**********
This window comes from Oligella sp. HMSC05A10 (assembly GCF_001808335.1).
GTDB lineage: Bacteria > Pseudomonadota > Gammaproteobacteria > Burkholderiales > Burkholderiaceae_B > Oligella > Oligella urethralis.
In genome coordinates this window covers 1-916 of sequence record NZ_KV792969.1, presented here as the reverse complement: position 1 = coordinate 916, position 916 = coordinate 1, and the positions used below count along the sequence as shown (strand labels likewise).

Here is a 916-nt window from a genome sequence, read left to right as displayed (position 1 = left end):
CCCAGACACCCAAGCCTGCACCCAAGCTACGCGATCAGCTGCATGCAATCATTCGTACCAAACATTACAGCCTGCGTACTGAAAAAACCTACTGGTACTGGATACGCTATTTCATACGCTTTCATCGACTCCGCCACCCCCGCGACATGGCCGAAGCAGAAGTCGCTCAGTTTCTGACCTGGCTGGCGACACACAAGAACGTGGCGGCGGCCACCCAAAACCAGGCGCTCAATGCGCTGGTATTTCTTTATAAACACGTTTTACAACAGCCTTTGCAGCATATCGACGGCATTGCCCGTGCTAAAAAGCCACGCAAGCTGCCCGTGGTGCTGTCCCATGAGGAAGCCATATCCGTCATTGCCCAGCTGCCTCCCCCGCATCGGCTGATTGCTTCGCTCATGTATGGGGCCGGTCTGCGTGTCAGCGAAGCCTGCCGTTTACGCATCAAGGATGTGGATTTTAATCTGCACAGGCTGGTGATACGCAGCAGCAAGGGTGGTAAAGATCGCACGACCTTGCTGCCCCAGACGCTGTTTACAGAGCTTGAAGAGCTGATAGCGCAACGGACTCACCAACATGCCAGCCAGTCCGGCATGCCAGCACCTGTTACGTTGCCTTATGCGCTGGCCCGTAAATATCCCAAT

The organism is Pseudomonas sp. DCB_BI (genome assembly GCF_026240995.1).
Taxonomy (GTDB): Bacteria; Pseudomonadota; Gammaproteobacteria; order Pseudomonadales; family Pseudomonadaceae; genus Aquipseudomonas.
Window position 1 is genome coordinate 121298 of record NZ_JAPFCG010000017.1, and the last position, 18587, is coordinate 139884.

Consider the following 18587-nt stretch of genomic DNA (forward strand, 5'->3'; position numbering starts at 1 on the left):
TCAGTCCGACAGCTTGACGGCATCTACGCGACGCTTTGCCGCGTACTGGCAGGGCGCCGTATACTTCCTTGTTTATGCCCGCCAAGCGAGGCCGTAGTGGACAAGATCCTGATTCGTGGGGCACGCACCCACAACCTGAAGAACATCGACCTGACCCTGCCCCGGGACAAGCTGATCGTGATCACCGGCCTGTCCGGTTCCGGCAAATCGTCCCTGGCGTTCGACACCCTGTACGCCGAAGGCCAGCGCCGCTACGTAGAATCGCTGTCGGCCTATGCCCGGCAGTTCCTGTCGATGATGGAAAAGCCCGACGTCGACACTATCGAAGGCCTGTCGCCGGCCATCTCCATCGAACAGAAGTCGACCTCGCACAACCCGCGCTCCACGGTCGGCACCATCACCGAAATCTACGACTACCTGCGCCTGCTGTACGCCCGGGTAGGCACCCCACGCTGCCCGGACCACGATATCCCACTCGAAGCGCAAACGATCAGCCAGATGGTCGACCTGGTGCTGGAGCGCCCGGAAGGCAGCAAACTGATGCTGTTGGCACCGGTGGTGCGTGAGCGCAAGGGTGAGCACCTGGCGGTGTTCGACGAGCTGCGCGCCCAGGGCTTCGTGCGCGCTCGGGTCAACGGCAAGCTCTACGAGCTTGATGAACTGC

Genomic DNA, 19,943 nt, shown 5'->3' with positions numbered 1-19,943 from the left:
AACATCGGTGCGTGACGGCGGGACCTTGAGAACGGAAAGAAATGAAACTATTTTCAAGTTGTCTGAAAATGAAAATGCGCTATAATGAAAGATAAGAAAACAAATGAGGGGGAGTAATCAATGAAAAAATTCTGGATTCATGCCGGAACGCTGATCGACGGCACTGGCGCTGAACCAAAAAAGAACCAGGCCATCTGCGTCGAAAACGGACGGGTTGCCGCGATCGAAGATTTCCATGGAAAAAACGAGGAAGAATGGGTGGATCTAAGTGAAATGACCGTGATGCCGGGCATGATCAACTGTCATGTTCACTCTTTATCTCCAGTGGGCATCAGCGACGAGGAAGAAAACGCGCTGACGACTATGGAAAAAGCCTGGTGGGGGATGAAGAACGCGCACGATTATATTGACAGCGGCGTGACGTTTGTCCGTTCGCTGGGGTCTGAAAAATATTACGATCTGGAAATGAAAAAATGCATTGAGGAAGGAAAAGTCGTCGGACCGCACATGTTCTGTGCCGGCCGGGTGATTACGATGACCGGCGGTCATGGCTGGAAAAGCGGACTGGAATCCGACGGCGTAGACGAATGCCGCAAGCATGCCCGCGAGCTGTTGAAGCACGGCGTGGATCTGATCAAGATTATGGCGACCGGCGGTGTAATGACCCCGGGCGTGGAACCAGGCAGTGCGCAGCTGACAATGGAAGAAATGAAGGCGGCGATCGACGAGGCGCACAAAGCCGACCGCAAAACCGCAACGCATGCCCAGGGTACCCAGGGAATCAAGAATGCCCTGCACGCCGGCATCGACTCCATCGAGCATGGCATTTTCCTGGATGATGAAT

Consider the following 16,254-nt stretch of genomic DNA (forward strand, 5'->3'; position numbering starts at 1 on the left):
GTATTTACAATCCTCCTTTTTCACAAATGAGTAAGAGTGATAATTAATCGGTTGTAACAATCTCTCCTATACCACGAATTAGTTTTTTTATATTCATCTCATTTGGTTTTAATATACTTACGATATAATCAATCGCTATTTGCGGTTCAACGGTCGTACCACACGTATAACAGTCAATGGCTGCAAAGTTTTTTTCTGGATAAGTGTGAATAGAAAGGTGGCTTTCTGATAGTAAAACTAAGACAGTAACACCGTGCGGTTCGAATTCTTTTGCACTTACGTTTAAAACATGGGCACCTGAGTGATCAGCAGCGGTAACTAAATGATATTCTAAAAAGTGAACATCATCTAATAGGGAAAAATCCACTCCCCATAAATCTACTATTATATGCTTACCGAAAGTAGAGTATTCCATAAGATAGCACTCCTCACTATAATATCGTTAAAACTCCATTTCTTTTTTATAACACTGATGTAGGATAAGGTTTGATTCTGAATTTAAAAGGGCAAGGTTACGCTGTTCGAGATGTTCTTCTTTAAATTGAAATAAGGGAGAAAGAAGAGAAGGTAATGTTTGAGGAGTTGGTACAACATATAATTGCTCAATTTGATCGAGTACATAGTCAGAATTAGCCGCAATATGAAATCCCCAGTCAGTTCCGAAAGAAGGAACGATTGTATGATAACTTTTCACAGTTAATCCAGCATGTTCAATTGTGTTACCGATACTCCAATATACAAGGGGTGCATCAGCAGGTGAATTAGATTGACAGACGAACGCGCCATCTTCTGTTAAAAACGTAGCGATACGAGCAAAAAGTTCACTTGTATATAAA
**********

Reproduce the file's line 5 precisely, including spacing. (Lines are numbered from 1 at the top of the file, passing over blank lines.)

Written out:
CCCAGACACCCAAGCCTGCACCCAAGCTACGCGATCAGCTGCATGCAATCATTCGTACCAAACATTACAGCCTGCGTACTGAAAAAACCTACTGGTACTGGATACGCTATTTCATACGCTTTCATCGACTCCGCCACCCCCGCGACATGGCCGAAGCAGAAGTCGCTCAGTTTCTGACCTGGCTGGCGACACACAAGAACGTGGCGGCGGCCACCCAAAACCAGGCGCTCAATGCGCTGGTATTTCTTTATAAACACGTTTTACAACAGCCTTTGCAGCATATCGACGGCATTGCCCGTGCTAAAAAGCCACGCAAGCTGCCCGTGGTGCTGTCCCATGAGGAAGCCATATCCGTCATTGCCCAGCTGCCTCCCCCGCATCGGCTGATTGCTTCGCTCATGTATGGGGCCGGTCTGCGTGTCAGCGAAGCCTGCCGTTTACGCATCAAGGATGTGGATTTTAATCTGCACAGGCTGGTGATACGCAGCAGCAAGGGTGGTAAAGATCGCACGACCTTGCTGCCCCAGACGCTGTTTACAGAGCTTGAAGAGCTGATAGCGCAACGGACTCACCAACATGCCAGCCAGTCCGGCATGCCAGCACCTGTTACGTTGCCTTATGCGCTGGCCCGTAAATATCCCAAT